Stripped of facts, your conversation partner will soon turn to unscientific terrain, claiming it is immoral to "steal" and "redistribute" income via taxes. Of course, he will be specifically railing on "stealing" for stuff like health care, which he insists gets "redistributed" only to the undeserving and the "lazy" (a classic codeword for "minorities"). But he will also say it's OK that government sent trillions of dollars to Wall Streeters.
And that's when you should stop wasting your breath.
What you've discovered is that the Me-First, Screw-Everyone-Else Crowd isn't interested in fairness, empiricism or morality.
With 22,000 of their fellow countrymen dying annually for lack of health insurance and with Warren Buffett paying a lower effective tax rate than his secretary, the Me-First, Screw-Everyone-Else Crowd is merely using the argot of fairness, empiricism and morality to hide its real motive: selfish greed.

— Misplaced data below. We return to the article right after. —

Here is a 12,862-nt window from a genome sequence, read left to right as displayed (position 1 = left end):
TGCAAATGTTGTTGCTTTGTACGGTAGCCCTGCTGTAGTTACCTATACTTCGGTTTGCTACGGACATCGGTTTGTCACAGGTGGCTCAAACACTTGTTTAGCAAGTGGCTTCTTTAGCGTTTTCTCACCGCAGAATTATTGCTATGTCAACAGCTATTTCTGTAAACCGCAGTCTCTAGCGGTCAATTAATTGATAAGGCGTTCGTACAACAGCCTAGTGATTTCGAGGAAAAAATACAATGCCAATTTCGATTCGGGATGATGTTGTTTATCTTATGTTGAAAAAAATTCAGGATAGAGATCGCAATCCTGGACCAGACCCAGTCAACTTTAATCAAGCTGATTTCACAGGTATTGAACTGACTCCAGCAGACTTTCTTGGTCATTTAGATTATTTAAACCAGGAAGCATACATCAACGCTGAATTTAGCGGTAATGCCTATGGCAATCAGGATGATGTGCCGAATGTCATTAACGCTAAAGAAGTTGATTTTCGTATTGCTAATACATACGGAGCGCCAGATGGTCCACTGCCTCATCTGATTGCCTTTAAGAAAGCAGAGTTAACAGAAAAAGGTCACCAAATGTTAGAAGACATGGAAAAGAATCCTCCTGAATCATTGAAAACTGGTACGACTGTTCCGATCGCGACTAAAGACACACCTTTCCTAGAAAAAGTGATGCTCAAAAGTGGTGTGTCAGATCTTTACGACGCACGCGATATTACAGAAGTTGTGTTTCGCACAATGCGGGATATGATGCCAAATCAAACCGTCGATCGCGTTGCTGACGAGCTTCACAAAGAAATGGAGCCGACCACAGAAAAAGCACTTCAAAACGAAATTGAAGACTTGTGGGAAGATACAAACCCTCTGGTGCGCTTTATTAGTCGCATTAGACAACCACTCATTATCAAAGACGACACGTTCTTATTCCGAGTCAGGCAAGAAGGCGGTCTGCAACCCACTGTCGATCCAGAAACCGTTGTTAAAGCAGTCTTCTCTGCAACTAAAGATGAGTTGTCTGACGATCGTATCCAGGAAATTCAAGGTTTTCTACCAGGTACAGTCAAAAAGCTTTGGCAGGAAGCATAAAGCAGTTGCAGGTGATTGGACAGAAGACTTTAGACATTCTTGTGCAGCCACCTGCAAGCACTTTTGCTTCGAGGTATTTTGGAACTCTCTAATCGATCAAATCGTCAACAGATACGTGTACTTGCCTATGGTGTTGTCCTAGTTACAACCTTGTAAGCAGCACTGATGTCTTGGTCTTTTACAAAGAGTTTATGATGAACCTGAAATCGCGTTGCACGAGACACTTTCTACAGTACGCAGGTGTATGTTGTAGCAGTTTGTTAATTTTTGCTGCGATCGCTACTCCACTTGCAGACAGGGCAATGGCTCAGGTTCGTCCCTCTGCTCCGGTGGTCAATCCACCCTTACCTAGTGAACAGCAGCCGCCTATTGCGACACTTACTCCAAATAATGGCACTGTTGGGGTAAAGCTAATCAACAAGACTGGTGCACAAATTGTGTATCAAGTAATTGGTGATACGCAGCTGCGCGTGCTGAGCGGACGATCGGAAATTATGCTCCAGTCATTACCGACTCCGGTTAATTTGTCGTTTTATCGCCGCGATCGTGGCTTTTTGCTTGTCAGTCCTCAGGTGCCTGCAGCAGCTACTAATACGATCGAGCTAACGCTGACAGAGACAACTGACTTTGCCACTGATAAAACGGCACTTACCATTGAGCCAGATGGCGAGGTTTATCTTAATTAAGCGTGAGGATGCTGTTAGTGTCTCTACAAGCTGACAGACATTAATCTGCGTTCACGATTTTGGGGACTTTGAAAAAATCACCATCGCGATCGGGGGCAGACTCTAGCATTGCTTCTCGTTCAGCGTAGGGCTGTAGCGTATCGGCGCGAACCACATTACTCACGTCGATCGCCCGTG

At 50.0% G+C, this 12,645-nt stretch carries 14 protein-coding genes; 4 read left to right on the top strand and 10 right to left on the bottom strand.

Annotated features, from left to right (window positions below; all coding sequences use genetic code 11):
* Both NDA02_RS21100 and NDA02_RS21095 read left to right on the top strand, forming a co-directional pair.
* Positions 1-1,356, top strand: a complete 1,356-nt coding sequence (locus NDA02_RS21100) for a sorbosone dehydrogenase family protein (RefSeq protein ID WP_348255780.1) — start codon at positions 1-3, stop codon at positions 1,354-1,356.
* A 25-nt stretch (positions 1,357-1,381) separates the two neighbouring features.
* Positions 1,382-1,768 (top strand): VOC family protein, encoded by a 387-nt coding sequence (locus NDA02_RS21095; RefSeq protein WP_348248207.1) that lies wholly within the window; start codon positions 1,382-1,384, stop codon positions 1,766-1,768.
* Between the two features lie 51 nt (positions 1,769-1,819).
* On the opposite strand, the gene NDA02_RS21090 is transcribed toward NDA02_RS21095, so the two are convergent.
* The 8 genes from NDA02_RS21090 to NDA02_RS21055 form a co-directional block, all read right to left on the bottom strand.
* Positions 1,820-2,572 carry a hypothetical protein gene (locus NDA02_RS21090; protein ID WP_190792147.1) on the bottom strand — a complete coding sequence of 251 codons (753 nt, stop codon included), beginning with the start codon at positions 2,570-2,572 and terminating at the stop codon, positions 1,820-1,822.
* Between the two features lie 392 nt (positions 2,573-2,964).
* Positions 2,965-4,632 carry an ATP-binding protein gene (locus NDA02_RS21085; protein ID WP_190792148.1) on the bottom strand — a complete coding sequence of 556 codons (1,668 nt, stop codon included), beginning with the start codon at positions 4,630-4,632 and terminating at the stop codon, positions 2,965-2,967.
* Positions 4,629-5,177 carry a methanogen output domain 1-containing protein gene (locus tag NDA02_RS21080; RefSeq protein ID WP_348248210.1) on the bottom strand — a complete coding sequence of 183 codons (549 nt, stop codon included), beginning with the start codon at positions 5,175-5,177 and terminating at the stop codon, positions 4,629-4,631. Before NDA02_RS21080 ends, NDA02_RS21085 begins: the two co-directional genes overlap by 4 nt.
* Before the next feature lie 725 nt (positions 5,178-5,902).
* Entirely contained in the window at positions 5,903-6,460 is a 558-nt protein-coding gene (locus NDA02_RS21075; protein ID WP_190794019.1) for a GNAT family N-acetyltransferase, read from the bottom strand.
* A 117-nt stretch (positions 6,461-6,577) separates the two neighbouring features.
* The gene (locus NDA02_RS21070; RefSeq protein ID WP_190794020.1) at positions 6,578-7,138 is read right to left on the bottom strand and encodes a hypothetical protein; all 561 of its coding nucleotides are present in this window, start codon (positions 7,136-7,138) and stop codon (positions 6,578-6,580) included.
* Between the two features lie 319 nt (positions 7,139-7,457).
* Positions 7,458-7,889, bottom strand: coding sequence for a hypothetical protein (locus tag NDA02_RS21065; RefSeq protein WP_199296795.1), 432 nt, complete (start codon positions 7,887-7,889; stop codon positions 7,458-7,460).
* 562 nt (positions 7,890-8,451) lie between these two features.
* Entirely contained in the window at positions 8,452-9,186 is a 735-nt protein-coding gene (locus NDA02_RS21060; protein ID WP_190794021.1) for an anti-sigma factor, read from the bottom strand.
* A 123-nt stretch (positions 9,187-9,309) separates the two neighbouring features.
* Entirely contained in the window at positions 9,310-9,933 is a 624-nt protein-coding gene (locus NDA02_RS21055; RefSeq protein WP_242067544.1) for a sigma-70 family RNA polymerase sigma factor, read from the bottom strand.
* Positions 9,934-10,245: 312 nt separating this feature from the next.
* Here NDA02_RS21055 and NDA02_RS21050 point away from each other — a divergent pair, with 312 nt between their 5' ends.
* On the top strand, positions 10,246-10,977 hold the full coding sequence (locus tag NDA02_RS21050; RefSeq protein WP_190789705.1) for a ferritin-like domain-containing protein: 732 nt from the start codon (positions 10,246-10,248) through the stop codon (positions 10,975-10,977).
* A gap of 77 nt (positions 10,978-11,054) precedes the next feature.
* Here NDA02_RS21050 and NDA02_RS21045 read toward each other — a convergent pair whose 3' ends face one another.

No argument, however rational, is going to cure these narcissists of that grotesque disease
Quote from David Sirota and his article The Tidal Wave Heading Straight for the Hall of Mirrors found here: www.huffingtonpost.com...
What you see here, folks, is that all of it - the elections, the public policies, the future of the country - is one big joke to the people in power, and they are willing to lie, cheat and distort anything to protect the integrity of that joke they are so happily enjoying. They don't want anyone asking questions of them. They don't want anyone thinking they have a right to use democracy to change things. They are fat and happy and putting the pedal to the metal in their sleek sports car on the great American highway overpass - and anyone who tries to slow them down, run them off the road or make them just glance at the blight below gets the big, road-raged middle finger.